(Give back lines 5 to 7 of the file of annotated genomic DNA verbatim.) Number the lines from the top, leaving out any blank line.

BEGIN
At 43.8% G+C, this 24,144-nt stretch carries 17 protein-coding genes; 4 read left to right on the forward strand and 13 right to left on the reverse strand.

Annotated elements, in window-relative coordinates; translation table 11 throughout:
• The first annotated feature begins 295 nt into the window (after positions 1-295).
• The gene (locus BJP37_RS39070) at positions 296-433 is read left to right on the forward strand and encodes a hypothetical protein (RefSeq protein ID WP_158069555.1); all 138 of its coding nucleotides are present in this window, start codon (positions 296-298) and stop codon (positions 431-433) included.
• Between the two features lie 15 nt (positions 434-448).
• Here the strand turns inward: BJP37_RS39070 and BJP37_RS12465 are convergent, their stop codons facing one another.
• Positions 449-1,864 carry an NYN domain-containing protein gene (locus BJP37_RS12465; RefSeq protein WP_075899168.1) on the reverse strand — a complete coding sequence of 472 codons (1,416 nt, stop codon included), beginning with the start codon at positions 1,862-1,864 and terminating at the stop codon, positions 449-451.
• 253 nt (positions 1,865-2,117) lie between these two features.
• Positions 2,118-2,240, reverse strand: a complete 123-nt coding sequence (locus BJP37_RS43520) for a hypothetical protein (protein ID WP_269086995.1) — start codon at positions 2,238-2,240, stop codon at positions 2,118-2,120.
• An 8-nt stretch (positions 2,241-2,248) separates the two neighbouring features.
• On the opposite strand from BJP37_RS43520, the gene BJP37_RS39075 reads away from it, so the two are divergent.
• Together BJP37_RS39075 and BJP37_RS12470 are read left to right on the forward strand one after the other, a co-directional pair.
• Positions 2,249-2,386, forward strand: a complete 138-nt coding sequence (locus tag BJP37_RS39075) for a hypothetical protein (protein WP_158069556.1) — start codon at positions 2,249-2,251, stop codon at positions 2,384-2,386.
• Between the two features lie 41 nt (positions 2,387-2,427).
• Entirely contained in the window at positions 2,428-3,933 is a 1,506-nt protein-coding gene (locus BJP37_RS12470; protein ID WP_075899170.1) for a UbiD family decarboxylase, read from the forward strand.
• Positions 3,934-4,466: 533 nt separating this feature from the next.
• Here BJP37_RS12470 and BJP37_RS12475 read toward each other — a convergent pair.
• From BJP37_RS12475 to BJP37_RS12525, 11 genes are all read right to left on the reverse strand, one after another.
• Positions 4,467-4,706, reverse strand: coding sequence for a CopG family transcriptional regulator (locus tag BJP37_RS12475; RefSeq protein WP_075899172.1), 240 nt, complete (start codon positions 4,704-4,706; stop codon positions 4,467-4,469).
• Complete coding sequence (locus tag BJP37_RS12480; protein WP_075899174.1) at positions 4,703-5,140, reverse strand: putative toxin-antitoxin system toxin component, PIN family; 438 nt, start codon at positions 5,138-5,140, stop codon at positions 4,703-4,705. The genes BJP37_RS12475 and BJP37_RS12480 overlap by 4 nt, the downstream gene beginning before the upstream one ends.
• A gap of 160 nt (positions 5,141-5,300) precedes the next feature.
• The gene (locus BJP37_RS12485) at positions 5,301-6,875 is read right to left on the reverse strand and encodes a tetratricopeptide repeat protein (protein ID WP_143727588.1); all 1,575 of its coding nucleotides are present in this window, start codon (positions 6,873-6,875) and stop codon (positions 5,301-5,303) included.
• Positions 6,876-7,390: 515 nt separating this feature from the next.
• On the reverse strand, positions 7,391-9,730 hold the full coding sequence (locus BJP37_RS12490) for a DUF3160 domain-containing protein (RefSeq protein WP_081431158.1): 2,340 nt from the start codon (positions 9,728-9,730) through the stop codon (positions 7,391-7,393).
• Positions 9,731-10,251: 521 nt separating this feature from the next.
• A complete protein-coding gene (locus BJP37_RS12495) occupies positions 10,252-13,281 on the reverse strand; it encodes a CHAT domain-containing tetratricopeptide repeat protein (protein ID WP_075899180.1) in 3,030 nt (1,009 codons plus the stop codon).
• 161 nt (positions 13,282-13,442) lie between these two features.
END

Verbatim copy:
• Between the two features lie 15 nt (positions 434-448).
• Here the strand turns inward: BJP37_RS39070 and BJP37_RS12465 are convergent, their stop codons facing one another.
• Positions 449-1,864 carry an NYN domain-containing protein gene (locus BJP37_RS12465; RefSeq protein WP_075899168.1) on the reverse strand — a complete coding sequence of 472 codons (1,416 nt, stop codon included), beginning with the start codon at positions 1,862-1,864 and terminating at the stop codon, positions 449-451.